And then it was somewhere in the septic tank, and we both slowly climbed back into bed. I considered shaving my head so that every touch of hair on my shoulder did not send me into shrieking horror. I considered shaving the cats. I considered burning the house and moving to a new house that had never had centipedes, or at least the bed, which was now a centipede bed and not a human bed.
And that is why I did not sleep well last night.
A mystery for all my naturalist buddies out there…
I spent the weekend in the swamps of Lousiana, specifically a mixed cypress & palmetto bayou. (Early May, in case this post sticks around for awhile.) We were birding in the middle of the day, and at one point, we stopped because some Gray Gnatcatchers were bopping around in a tree with what may have been a Nashville Warbler.
All of a sudden, a sound started up off to one side. It was not a bird call that anyone recognized (and I was with two people who bird very well by ear.) It was not a gator grunt, nor a green frog banjo-twang, nor any of the tree frogs that I know, nor the buzz of a cicada. It sounded like someone driving with a squeaky fan belt.
“Fan belt bird,” said one of my birding companions.
And then the noise came very much closer and all of a sudden there were several of them calling, all around us, from high off the ground. The noise of multiple…whatevers…calling in this rising-and-falling sound had an incredibly loud, incredibly eerie effect. “It’s aliens,” I said. “Soon the probes will come.”
I have no idea what it actually was. My only guess is some kind of insect, but it could be some kind of frog. Does anybody have any thoughts?
BEHOLD THE HORRID GLORY OF CRAW-BOB THE LAWN CRAYFISH HE LIVES HE HUNGERS HE IS ABOUT THREE AND A HALF INCHES LONG THEY SAID I WAS MAD WHEN I SPOKE OF LAWN CRAYFISH BUT WHO IS LAUGHING NOW!?
Hound went out in a rainstorm and poked something, which poked her back, and this sequence ended in me balancing a phone and a flashlight. I took a gazillion photos, of which two came out.
Look at him! Look at his glory! Look at the proof that he exists and I’m not hallucinating lobsters in the flowerbed! AAAAAAAHHH
So I was pulling weeds and flinging handfuls into the uncultivated chunk of garden under the trees, and I winged in a handful of chickweed and looked up just in time to see it land on top of this guy. (He is a Carolina Chickadee.)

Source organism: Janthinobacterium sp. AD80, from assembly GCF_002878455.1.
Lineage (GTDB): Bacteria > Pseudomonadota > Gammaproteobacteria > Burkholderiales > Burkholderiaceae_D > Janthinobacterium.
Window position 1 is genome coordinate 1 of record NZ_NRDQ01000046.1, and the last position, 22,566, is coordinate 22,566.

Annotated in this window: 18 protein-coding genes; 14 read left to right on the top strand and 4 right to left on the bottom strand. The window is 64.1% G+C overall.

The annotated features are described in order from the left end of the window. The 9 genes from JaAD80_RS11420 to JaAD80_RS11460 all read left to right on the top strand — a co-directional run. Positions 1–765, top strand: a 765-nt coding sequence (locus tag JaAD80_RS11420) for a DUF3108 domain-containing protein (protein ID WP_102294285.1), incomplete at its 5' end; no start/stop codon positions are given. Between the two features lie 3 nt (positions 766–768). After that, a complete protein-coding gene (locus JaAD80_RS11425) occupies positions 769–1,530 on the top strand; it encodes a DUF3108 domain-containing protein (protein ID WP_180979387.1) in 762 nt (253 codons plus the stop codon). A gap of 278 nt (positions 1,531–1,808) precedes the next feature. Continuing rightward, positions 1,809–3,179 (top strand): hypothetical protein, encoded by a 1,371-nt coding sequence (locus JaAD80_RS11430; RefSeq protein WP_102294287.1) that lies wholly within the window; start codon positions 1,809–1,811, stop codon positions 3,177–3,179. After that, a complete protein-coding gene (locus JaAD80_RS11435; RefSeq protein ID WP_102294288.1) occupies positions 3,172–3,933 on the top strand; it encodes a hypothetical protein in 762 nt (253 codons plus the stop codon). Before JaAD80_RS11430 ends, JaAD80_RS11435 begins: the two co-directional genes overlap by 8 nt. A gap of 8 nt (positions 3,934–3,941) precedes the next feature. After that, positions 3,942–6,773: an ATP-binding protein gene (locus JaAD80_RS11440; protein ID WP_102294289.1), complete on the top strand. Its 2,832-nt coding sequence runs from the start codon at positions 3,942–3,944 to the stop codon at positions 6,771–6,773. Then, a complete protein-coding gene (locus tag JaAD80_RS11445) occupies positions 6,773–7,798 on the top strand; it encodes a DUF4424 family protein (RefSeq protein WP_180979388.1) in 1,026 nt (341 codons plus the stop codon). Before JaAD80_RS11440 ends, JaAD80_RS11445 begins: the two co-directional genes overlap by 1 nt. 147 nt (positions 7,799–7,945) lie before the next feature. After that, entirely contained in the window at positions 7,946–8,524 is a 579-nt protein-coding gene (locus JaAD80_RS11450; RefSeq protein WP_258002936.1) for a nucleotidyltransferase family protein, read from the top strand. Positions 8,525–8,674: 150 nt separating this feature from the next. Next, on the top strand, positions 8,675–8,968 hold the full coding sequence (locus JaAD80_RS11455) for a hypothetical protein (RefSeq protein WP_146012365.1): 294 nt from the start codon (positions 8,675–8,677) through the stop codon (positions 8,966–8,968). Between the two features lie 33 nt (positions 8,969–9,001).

I ran in and immediately excavated him. He was fine, but as he is a fledgling, still not a very good flier and couldn’t get out of the way. He sat and looked angrily at me while I took his photo. When I returned, he had scuttled off into the undergrowth.
(If you find a bird like this, eyes open and fully feathered, that is not injured, or not in immediate danger of being mauled by a cat or something, leave it alone. This is a normal stage of bird development and the parents are still feeding it while it wanders around and tests its wings. They know where it is.)
You can read the full saga of Turtle-Bob over at Squash’s Garden, here.
Nine Goblins is on iBooks! You go to the app, you type in “Nine Goblins” and it’s THERE and it’s a BOOK! WOOO!
*pant pant pant*
No love from Kobo yet, but you can’t have everything.
Far more importantly, if you ask me, Brandon the border collie is back from the vet. We have been very nervous in the House of Wombat because he’s started falling down the stairs and occasionally wiping out on corners at speed, and that is Not Good in an old dog, particularly a Jumbo Size one in a breed with known hip issues. And once he goes down, being Jumbo Size and somewhat arthritic makes it hard for him to get back up. (He’s also got dormant Lyme, so his joints are creaky anyway, but his fear of stairs has gotten a lot worse in recent weeks, and we were getting very worried.)
So it was with great relief that the vet informed Kevin that Brandon is, in fact, blind in one eye. His hesitance on the stairs now is probably not pain but the simple fact that he can’t SEE the stairs very well–he takes the shorter flights fine, but the big staircase in the middle of the house is just a mass of wood-grain stretching to infinity. Adding non-skid tape to them probably helped, once he got over his initial alarm that Something Had Changed Without His Approval, since there are now large black bars marking the treads.